• Sat, Aug 17 - 12:42 pm ET

Why Do Companies Keep Appropriating Designs From Other Cultures?

 

nike-tattoo-tightsSo, so many fashion companies have gotten into hot water for Navajo panties, “Indian Chief” mall lingerie, Coachella headdresses, and more. At this point it happens nearly weekly, and the most surprising thing about it is that it keeps happening. After the fourth or fifth time, it seems like a company as big as Nike have someone around to say, “Guys, people aren’t going to like the way these leggings are printed with the cultural expressions of a specific group of people who were not consulted about this.”

According to the Huffington Post, Nike has gotten into trouble again with a new line of tattoo-print leggings and sports bras that duplicate the designs of Pe’a, the traditional male tattoo of Samoa.

In part, the problem was that the tattoo design is reserved for men only, but Nike has printed it on a line of women’s apparel. And there’s a way to be inspired by designs without just stealing them, but it doesn’t sound like Nike did that in this case.

“Before you launch into something like this, there’s generally a consultation with those whose pattern have ownership…” New Zealand parliament member Su’a William Sio said. “I don’t think Nike has taken the time to do that.”

When contacted about the issue, Nike said that the tights were never intended to be sold in New Zealand, which does not really ameliorate the situation.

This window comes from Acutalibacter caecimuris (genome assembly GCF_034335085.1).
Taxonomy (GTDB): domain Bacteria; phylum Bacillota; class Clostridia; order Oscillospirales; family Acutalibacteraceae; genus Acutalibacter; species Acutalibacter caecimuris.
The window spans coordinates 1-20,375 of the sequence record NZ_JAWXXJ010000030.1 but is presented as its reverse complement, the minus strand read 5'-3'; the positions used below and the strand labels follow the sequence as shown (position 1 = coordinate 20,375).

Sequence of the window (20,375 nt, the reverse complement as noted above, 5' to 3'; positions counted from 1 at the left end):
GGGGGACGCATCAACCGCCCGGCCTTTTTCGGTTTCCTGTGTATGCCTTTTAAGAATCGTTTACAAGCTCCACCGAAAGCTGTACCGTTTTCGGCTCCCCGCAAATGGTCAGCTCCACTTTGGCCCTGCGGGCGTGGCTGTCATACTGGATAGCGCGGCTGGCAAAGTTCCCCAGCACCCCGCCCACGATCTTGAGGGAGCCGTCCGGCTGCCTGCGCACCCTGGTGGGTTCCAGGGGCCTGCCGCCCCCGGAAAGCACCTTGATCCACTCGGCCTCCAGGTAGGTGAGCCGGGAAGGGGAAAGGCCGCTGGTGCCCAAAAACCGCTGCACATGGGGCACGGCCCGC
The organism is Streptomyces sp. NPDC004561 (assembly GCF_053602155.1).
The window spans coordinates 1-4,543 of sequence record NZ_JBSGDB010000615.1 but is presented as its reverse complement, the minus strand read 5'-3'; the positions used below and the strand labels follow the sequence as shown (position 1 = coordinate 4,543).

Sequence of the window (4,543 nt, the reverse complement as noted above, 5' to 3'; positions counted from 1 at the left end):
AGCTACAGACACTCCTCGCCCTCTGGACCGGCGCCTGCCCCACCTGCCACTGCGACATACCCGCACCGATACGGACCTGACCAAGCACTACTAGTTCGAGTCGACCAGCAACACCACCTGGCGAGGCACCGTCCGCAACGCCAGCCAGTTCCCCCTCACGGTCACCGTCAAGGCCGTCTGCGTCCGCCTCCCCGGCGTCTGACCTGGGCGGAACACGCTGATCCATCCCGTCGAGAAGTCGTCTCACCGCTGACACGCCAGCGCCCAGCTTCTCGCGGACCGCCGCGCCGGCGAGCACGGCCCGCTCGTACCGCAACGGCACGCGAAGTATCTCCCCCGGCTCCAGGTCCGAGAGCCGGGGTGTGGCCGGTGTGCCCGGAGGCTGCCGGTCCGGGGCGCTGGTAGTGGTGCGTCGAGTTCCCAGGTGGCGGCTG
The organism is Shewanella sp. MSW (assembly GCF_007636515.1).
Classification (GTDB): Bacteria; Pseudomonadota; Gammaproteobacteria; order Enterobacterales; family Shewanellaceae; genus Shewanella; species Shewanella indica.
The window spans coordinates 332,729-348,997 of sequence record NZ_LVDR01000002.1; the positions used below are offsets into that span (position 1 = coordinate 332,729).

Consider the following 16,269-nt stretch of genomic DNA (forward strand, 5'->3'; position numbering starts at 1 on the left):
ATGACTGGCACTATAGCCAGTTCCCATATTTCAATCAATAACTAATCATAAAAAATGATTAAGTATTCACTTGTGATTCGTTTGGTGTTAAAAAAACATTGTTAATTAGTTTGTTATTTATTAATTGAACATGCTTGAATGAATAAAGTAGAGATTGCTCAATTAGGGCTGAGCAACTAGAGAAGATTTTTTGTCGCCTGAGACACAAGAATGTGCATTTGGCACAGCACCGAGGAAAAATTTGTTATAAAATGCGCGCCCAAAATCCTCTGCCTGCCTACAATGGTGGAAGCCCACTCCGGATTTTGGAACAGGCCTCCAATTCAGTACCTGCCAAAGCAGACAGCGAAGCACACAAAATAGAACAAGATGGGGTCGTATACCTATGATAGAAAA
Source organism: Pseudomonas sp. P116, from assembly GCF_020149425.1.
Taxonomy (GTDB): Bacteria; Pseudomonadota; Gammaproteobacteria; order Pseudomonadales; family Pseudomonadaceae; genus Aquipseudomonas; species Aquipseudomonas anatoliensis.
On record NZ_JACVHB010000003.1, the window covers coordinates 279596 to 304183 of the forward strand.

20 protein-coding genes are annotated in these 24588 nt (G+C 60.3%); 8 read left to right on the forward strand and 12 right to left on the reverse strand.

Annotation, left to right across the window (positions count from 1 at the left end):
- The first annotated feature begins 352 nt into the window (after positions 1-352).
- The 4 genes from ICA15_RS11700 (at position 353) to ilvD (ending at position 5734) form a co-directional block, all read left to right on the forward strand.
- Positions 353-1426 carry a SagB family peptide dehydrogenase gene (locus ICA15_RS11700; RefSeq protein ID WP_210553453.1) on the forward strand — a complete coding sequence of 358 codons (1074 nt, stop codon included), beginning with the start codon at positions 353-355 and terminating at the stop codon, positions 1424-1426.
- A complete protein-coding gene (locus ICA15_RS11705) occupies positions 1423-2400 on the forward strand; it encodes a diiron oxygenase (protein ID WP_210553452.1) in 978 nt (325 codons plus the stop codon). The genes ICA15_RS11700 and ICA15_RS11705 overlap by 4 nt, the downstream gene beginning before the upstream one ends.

“The Nike Tattoo Tech collection was inspired by tattoo graphics,” the company said in a statement. “We apologize to anyone who views this design as insensitive to any specific culture. No offense was intended.”

When the designs were first announced the company said they were specifically taken from tattoo designs from Fiji, Samoa, and New Zealand.

A Change.org petition at the beginning of the month pointed out that the Nike Tattoo Tech tights could actually be in violation of the UN Declaration on the Rights of Indigenous Peoples, which states that people have the right to control and protect their traditional cultural expressions, as the Pe’a definitely counts as a traditional cultural expression.

Nike has since pulled the tights from its website.

At this point it’s just bewildering that companies aren’t taking more of an effort to prevent this sort of backlash. Maybe it’s just faster and cheaper for a company like Nike to pull a product that offends than to do a bit of research at the beginning of the design process to make sure it wouldn’t rub anyone the wrong way.

Via The Huffington Post/Photo: NikeBlog.com

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